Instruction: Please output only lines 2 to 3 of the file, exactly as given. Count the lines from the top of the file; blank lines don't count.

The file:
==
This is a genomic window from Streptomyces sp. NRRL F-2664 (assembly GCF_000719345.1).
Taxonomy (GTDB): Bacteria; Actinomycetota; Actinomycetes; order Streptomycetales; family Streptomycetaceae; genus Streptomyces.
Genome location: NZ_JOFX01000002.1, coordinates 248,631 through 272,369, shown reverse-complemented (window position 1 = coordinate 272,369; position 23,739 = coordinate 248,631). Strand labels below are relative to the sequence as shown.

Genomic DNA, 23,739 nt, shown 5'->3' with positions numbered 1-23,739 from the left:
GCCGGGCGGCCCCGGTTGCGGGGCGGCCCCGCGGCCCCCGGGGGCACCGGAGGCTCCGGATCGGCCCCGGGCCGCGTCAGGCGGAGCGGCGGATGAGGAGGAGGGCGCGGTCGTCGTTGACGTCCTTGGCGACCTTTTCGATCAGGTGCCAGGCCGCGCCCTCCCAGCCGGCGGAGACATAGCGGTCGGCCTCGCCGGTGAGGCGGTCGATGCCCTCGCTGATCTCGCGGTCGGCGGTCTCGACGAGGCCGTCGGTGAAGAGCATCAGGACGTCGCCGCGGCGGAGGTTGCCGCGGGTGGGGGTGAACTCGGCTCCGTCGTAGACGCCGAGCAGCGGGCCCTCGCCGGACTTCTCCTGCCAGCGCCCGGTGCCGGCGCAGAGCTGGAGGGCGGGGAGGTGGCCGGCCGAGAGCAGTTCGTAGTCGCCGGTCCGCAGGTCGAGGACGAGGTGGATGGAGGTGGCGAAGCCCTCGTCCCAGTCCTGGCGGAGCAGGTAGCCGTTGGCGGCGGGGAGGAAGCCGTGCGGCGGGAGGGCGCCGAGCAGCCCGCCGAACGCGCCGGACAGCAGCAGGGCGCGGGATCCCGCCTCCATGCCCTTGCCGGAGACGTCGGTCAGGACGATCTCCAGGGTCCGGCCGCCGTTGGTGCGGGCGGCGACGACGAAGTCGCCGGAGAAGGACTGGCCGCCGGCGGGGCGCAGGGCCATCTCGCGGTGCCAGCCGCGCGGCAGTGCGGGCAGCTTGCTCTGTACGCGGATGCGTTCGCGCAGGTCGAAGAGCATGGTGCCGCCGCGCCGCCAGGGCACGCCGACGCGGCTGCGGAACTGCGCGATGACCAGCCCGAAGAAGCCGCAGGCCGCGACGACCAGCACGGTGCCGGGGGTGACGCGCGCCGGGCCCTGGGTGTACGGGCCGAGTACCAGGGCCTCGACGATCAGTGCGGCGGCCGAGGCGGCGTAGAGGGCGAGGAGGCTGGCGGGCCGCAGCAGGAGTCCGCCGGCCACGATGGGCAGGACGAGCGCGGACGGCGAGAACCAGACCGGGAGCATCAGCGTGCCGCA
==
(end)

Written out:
Taxonomy (GTDB): Bacteria; Actinomycetota; Actinomycetes; order Streptomycetales; family Streptomycetaceae; genus Streptomyces.
Genome location: NZ_JOFX01000002.1, coordinates 248,631 through 272,369, shown reverse-complemented (window position 1 = coordinate 272,369; position 23,739 = coordinate 248,631). Strand labels below are relative to the sequence as shown.